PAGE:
The list of features can be intimidating, so let me go into a quick play by play of how this would work. Each token has a list of attributes that can be set for it. A token with the “Is Character” option on, is always shown on the map in Player Mode. With an option to set the entire map dark, this provides the players with the feeling that they are actually interacting with the map. They don’t have 60 ft of Dark Vision, no one has the dark vision spell, but the rogue of the party pulls out a torch and fires it up. They can effectively see parts of the map that are within 4 tiles of the character token with the torch. As the player moves, controlled by the GM, the players can see more and more of the map.
I’m only touching the surface of how powerful this app is, but I’m hoping you get the point of all the possibilities that are available. The maps begin as clear square grid designs that fit up against the tile system perfectly. Backgrounds can have images uploaded to them that create a nice environment to build from. Custom objects can be developed and uploaded into the app as well, making the possibilities for advancement endless.
If this all seems a bit overwhelming, fear not! There is a comprehensive help area that breaks down each element of the app in really great detail. From creating and designing a map, to interacting with that map, to displaying the map on an external monitor, there is plenty of information to get map creation underway.
Now for that sad point in all articles, where I need to rain on the parade a little. First off, Battle Map is $30.00. It’s a huge investment when considering the standard app store pricing structure, but it’s a lot of bang for the buck. The fact that three updates have been realized in only a short period of time shows that the $30.00 is an investment in continued support from the developer. Additionally, you’re getting two apps in one, as the developer has included a copy of his dice rolling app, RPGCalc, with the app for seamless running of games.
Functionally, Battle Map works great for developing maps. When you start setting line of sight up, applying dark vision, establishing hidden objects, etc. it gets a little dicey. First off, background tiles don’t have line of sight block functions. For me, who likes to create walls for all his designs, this is a major issue without an obvious work around. Additionally, for an app that advertises as a replacement for the physical map, there was a woeful absence of city and town style background tiles and objects. Farm and path tiles were missing in total, and the standard guard, animal, market, and wall design tiles were weak or non-existent. I also experienced a few crashes, but I spent the bulk of my time recently with 1.1, and I know there have been several bug fixes in 1.2 and 1.3.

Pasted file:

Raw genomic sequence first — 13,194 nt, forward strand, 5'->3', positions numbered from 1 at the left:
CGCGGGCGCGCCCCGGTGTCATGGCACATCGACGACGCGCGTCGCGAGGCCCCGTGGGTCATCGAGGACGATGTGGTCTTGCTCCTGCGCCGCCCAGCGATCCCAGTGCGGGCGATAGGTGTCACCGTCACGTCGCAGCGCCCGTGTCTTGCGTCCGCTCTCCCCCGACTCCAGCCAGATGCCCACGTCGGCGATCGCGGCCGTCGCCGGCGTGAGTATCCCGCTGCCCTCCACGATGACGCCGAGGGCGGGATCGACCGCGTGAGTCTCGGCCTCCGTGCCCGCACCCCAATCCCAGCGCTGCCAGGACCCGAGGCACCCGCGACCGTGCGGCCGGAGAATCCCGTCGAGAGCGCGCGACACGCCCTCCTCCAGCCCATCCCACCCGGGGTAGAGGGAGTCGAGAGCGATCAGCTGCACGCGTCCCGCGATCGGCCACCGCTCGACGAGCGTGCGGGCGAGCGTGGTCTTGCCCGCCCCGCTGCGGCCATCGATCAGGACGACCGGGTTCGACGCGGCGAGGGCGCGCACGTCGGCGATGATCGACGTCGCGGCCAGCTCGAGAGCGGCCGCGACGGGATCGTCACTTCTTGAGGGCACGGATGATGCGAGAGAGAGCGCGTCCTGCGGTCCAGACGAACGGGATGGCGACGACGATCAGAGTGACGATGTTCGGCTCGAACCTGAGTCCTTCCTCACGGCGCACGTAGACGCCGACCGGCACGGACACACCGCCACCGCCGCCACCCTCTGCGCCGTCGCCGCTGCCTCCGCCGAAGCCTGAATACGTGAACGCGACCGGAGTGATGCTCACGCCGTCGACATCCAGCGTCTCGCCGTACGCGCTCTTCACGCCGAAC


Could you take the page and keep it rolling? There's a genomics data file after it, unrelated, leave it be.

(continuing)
With the negatives are out of the way, let me counter those with some positives. While the line of sight stuff is a bit rough, it’s certainly easy enough to adjust, or do without, and still enjoy battle map. The app suffers from weaknesses in a few specific genres of tiles, but has a great selection in other areas. It provides VGA functionality, two apps in one, two separate modes, real time interaction, and a proven dedication from the developer with three updates already out, and more planned.
I won’t lie to you. If I hadn’t played Battle Map to review it, I can’t say I would have dropped $30.00 on it. If I would have tried it beforehand, however, I would have purchased it in a heartbeat. I can’t recommend this app enough for those who find themselves in need of additional maps, or interested in a more interactive approach to D&D or other pen and paper games. Don’t have a VGA output cable? Email your maps so they can be printed from a computer. Recent updates have made this a universal app, and the ability to expand objects makes any artist only a step away from expanding their library.
I can’t recommend Battle Map enough to iPad owners, but iPhone and iPod Touch owners may find it a bit more difficult to use. VGA capability is only available for the iPhone 4 in smaller devices as well. Battle Map is a must have for my gaming experience from here on out.
Question: I want to hear from you, the loyal D&D or pen and paper fan base. How do you currently use your iPad, iPhone, and/or iPod Touch for gaming? What apps do you use, and what apps would you like to see the iD&D feature take a look at? Post your comments at the end of this article, or shoot them to me at firstname.lastname@example.org. I’ll take the best and include them in next month’s article, and you may see that app you’ve been wanting show up as a feature in the iD&D series.